Crucial amendments to Kazakhstan’s constitution were passed in a referendum held on Sunday, June 5, with 77% votes in favor, paving the way for political reforms in Central Asia’s largest country. According to the National Electoral Commission, more than 68% of all voters participated in the referendum.
President Kassym Jomart Tokayev proposed to amend the 1995 constitution of the former Soviet Republic as part of his project to build a “New Kazakhstan” after coming to power in 2019 replacing long-term President Nursultan Nazabayev.
Tokayev addressed the nation on the eve of the vote and claimed that the reforms will bring a “second republic” in the country. Tokayev had promised political reforms in an address to the nation in March this year and blamed “domestic stagnation” as one of the reasons for the unrest witnessed in January. He had promised to bring down the “super presidency” through the participation of more political groups in the electoral process.
The proposed amendments will change at least one-third of the existing constitution and provide for greater representation of groups in the parliament along with decentralization of power. They also seek to reduce the power of the President to appoint crucial state officials and deputies in the parliament and do away with the post of the “leader of the nation” or “elbay”.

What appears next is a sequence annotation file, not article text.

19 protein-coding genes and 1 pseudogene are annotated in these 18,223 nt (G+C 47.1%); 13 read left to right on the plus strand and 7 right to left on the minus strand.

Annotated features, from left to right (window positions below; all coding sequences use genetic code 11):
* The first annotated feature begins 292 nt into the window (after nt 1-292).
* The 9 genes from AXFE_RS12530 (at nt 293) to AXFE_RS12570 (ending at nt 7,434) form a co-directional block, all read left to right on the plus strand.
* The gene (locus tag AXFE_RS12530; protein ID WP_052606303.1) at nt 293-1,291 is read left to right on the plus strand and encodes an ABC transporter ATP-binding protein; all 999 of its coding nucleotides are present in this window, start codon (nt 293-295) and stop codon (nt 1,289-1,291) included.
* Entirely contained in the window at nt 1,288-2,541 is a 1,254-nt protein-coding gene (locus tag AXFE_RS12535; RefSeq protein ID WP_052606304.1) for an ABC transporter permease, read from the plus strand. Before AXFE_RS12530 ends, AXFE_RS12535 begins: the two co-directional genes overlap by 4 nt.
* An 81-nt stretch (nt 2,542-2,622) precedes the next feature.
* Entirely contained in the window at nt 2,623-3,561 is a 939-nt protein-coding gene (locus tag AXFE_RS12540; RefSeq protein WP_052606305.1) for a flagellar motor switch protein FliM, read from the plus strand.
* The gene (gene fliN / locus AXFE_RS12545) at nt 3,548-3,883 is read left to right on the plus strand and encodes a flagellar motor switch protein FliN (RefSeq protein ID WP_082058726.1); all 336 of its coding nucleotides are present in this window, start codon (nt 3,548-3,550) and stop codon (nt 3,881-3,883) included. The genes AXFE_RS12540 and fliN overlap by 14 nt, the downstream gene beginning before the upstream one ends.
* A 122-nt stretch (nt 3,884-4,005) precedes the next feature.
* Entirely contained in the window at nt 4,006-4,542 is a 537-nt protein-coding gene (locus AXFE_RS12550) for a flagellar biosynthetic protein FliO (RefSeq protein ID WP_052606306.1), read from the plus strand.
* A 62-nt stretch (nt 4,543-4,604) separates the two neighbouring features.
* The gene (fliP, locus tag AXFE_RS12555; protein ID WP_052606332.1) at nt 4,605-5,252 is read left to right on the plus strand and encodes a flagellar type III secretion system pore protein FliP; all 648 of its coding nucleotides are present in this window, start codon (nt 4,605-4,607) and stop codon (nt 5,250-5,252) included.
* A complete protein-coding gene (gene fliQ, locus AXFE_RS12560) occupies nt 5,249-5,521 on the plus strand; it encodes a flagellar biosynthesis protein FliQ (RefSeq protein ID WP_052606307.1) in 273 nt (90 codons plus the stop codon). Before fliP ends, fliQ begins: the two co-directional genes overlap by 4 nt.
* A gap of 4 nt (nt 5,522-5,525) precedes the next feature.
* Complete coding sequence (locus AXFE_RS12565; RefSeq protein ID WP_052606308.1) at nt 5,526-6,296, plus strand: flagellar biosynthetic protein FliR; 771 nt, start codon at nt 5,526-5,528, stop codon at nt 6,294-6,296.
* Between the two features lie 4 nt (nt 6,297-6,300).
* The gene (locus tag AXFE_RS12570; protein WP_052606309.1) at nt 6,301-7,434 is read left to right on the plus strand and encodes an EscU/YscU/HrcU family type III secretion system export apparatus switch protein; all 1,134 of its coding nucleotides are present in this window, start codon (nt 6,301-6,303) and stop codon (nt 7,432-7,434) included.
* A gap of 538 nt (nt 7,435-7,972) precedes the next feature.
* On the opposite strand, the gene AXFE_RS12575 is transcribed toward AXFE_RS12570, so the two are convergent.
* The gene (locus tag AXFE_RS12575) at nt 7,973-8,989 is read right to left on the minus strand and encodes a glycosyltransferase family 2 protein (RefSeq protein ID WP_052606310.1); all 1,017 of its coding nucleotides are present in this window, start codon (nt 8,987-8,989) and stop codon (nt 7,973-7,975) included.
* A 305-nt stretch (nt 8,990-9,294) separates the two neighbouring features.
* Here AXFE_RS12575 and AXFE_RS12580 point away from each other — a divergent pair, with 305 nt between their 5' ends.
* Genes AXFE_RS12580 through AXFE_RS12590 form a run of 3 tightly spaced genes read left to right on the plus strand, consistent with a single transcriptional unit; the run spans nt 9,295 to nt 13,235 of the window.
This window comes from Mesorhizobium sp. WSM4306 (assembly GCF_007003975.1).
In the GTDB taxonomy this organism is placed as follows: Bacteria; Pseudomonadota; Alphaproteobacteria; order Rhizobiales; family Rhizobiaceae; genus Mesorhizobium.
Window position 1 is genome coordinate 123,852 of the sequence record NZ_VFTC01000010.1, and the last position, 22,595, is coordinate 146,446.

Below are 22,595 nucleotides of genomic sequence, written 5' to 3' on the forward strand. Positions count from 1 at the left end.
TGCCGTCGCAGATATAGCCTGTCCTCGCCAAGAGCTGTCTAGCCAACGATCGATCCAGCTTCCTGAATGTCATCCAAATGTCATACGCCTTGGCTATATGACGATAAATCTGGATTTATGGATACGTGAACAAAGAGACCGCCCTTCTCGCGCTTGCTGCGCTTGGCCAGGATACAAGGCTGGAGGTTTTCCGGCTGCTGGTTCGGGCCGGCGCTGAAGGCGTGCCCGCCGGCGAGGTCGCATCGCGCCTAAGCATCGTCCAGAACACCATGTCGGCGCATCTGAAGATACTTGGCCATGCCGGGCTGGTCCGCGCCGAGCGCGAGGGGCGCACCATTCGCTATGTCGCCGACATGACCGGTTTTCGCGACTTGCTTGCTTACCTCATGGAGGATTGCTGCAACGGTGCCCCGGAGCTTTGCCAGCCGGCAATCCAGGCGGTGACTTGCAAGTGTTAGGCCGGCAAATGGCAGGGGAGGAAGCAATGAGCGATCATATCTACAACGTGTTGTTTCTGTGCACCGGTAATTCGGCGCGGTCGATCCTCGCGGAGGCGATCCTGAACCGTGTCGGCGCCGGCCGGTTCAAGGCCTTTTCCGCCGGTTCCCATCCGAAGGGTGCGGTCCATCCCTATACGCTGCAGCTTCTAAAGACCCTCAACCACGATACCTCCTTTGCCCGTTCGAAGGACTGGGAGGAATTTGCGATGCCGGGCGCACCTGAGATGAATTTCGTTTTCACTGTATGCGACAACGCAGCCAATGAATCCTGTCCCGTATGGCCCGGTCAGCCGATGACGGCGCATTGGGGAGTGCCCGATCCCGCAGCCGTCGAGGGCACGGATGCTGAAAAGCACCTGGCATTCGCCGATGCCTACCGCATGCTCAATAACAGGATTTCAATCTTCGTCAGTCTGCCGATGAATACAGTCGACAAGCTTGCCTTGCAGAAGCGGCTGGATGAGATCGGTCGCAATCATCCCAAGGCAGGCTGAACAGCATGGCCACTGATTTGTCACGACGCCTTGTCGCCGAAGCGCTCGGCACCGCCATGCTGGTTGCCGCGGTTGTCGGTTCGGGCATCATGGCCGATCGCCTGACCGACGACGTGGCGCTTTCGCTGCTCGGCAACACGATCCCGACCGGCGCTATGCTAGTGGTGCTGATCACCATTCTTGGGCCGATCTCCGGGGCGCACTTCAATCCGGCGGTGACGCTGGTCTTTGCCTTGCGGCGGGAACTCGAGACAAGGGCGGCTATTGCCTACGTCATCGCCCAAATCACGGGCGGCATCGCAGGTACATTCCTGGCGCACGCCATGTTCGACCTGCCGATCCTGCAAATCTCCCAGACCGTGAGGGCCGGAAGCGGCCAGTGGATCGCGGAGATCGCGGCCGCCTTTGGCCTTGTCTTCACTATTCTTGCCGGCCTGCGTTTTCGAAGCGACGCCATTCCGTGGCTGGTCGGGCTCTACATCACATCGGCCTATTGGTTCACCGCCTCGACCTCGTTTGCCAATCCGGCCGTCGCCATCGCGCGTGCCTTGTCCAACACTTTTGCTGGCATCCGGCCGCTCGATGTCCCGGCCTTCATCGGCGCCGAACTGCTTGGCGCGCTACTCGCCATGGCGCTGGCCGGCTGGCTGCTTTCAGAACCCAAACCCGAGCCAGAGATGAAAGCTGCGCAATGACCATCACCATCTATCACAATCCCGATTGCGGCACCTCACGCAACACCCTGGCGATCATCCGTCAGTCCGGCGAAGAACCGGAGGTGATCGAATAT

Nazerbayev remained as president of Kazakhstan from the time of its disintegration from the Soviet Union in 1991 until 2019. Even after leaving the post formally, he remained influential in the country’s politics as elbay.
The amendments also introduce a mixed electoral system for the country’s parliament, as well as division of power between different branches of government.
The new amendments seal the abolition of death penalty in the legal system and include the provision of a Constitutional Court as the highest court in the country.
As per Kazakhstan’s electoral laws, a referendum is considered passed if 50% of the voters in at least two-third of the country’s regions vote in its favor.
Kazakhstan witnessed large-scale protests in January this year. At least 230 people were killed in riots across the country during the protests. Though the protests initially started after the government withdrew subsidies from petroleum and energy products, Tokayev had alleged that the violent demonstrations were carried out by “terrorists” on behalf of external elements to replace the government through a coup.
The violence only subsided after Tokayev forced the Prime Minister to resign and rolled back the decisions to withdraw subsidies. He also invited troops from the Collective Security Treaty Organisation (CSTO), which includes Russia and other Central Asian countries to re-establish law and order.